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I think that there are at least two variables which are not being considered when trying to correlate June melt pond fraction with September area/extent. The first is snow cover, - one might speculate that snow changes in volume more quickly than ice, allowing voids to form on top of lower-lying areas of the ice surface, which can fill with water to become ponds. This prompts the question "what if there isn't any snow?" (as was the case with much of the anomalously low June melt-pond area depicted for 2015) The second is the ice surface topology. Most of the ice which had anomalously low melt-pond fraction in June is FYI which formed is Sep/Oct/Nov/Dec last year - it therefore has a relatively uniform surface with no ready-made depressions in which liquid water can accumulate. Considering the above it seems to me very likely that the June melt-pond fraction won't be a reliable prognosticator this year... ...and I think that this is starting to become evident even from just eyeballing EOSDIS/worldview. E.g. Look at the current state of the CAB north of Laptev at around 85 degrees N - there's a large area which looks similar in condition to fast ice in the southern laptev just before it dissolves into nothing. There's a slightly less dramatically rotten, but huge, area along a 100 mile long strip running E-W north of Greenland - just above the boundary between MYI & FYI. I guess what I'm trying to say is, we know that this year weather has strongly favored melt across much of the arctic. We can't see it but that doesn't mean it's not happening. We don't have direct instrumentation over most of those areas - and none in FYI. We rely instead on proxy observations, such as melt ponds - but this might cause us to be misled because they are only reliable if we've considered all the variables. Just going by the weak winter (over the CAB, at least), and the strong summer, and the evident mixing of air and water between the northern and southern latitudes, conditions have been just about perfect for creating a huge surprise for anyone who relies on estimates of ice formation and melt progress which were validated in an earlier era. Unfortunately, that's all of them. So as seems to have become a habit of late, I'm not saying it's this year it largely goes poof - but I haven't yet seen anything to rule it out...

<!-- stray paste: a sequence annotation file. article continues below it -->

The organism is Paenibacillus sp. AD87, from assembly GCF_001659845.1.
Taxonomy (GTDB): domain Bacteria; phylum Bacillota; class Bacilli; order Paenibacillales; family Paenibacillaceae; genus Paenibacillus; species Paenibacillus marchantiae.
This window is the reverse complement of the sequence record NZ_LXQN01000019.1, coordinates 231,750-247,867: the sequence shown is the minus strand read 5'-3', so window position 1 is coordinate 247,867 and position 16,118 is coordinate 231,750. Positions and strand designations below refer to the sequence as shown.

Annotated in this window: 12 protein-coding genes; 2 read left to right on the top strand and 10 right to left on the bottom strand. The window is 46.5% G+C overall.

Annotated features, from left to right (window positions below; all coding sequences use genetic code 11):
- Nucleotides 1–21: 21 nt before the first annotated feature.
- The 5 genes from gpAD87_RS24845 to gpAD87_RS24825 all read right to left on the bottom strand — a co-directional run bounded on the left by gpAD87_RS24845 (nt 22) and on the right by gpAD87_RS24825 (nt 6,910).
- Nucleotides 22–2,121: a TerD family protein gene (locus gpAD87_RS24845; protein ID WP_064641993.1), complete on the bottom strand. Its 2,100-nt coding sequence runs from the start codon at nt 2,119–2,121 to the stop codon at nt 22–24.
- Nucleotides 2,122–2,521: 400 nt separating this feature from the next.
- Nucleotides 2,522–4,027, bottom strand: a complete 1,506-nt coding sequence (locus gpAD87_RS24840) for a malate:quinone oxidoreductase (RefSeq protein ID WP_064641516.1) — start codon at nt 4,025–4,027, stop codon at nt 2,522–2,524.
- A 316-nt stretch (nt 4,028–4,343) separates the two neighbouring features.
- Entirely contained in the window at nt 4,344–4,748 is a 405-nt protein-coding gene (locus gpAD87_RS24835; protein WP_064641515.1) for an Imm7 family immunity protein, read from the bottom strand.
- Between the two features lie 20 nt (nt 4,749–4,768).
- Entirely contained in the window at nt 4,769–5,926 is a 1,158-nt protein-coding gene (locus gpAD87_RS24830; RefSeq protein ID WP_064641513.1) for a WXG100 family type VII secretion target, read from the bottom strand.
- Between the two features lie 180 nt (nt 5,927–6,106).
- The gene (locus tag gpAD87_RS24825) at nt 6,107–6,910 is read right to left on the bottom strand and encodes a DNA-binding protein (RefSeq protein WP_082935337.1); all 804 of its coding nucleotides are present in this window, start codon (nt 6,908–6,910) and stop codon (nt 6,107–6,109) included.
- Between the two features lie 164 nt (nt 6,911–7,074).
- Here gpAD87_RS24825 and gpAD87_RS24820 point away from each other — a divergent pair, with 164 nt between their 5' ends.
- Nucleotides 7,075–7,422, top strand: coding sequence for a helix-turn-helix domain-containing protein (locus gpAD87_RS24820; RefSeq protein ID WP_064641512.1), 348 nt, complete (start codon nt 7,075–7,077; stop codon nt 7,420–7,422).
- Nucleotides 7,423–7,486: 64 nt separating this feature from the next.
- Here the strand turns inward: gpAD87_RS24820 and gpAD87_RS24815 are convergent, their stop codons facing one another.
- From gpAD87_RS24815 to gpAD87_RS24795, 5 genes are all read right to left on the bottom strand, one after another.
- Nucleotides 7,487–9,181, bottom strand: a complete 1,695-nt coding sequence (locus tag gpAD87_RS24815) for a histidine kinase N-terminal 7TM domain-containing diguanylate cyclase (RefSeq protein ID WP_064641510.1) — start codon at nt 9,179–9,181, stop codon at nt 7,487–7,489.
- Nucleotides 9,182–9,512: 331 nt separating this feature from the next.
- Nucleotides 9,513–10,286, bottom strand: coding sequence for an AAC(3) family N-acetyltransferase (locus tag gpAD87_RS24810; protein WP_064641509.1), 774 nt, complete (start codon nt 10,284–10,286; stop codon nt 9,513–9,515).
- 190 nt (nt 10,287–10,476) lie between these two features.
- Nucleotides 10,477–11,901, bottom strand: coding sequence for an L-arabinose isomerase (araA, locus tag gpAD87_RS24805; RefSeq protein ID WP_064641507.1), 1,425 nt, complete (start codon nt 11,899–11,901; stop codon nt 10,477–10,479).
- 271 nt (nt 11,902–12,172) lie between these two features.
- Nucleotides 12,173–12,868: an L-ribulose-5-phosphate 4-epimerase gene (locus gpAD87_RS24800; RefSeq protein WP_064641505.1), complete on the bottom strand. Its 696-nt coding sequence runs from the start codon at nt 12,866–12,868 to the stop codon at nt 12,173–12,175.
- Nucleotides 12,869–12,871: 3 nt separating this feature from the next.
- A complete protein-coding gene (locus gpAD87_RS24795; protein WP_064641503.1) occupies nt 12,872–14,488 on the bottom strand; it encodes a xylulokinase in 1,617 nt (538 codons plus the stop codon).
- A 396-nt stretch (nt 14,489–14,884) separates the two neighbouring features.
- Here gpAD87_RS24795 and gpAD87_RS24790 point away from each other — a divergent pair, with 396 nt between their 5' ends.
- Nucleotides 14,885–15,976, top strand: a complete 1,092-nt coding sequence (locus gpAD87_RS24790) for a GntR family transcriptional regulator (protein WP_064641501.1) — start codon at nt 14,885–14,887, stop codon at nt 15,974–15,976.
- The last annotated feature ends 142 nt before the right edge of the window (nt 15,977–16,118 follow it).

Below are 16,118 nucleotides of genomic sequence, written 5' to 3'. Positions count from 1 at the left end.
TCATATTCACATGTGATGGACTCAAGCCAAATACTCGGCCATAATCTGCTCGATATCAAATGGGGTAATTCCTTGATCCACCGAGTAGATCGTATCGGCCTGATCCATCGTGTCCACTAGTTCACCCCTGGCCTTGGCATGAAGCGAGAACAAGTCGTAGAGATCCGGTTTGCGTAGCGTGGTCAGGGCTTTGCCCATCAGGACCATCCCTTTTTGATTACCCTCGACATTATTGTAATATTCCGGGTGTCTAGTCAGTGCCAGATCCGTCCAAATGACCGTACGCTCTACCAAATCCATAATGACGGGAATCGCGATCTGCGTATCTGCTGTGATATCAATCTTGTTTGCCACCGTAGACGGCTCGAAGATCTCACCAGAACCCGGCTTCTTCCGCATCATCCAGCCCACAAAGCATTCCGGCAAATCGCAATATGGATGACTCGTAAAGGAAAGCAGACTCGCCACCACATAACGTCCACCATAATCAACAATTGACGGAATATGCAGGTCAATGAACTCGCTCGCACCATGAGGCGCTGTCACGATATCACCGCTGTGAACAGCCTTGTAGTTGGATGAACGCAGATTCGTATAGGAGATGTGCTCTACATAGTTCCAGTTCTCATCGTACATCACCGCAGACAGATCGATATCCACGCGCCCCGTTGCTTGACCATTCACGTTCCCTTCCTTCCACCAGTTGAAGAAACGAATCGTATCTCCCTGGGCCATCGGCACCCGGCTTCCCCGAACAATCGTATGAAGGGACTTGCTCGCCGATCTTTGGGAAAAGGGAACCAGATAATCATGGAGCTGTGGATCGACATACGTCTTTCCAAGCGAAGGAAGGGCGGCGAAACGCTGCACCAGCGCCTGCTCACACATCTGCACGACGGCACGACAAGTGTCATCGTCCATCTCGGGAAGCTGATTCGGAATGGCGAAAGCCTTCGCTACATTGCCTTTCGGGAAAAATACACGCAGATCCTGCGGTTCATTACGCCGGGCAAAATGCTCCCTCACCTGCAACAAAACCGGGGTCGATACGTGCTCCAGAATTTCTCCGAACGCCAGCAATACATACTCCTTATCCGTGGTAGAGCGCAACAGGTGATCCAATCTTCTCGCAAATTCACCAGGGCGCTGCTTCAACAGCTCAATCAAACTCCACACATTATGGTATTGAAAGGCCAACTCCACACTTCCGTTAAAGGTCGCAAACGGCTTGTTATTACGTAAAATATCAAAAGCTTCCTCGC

Toggle Commented Jul 18, 2015 on Junction June 2015 at Arctic Sea Ice
@Bill_Fothergill - "The ice very close to the ice/water boundary will of course be at a temperature very close to that of the water, and it will be clamped there by the massive thermal inertia of the surrounding ocean" So here's what wakes me up some nights... If I understand it correctly, the entire arctic ocean has a temperature profile which is inverted w.r.t other bodies of water. - elsewhere, surface water is warmer that that below - but in the arctic , the surface is less dense because it has lower salinity, so it can stay at the top even though it is colder than the higher salinity water below. ...but isn't the inversion caused by the ubiquitous presence of ice on the surface? If so at some point will it flip - and all the energy that is currently lurking below 50M will suddenly become much more relevant?
Toggle Commented Apr 21, 2015 on CryoSat-2 sea ice thickness maps at Arctic Sea Ice
How's this for a hypothesis? - In the current regime of flat, predominantly 1-2m ice, Feb-mid-April area/extent volatility in ESS, Beaufort, Chukchi and CAB cause the total volume at maximum to be larger in those core areas than it would be given continuously unbroken cover, because ice grows more quickly over open water than over an insulating layer of pre-existing, snow-covered ice. When this happens it becomes less likely that there will be open water in these areas late in the melt season, which means a larger minimum. If that makes sense, things could be interesting this year, because it seems that the low overall minimum was realized in spite of the low volatility in the core areas, not because of it. I.e. all of the anomaly was early, at the periphery, with static area/extent at the core, leading to both the long area/extent plateau throughout March that many have noted, and lower total maximum volume in the core than would have been the case had it started the year in an already fragmented state.
Toggle Commented Apr 4, 2015 on The Ns are calling the maximum at Arctic Sea Ice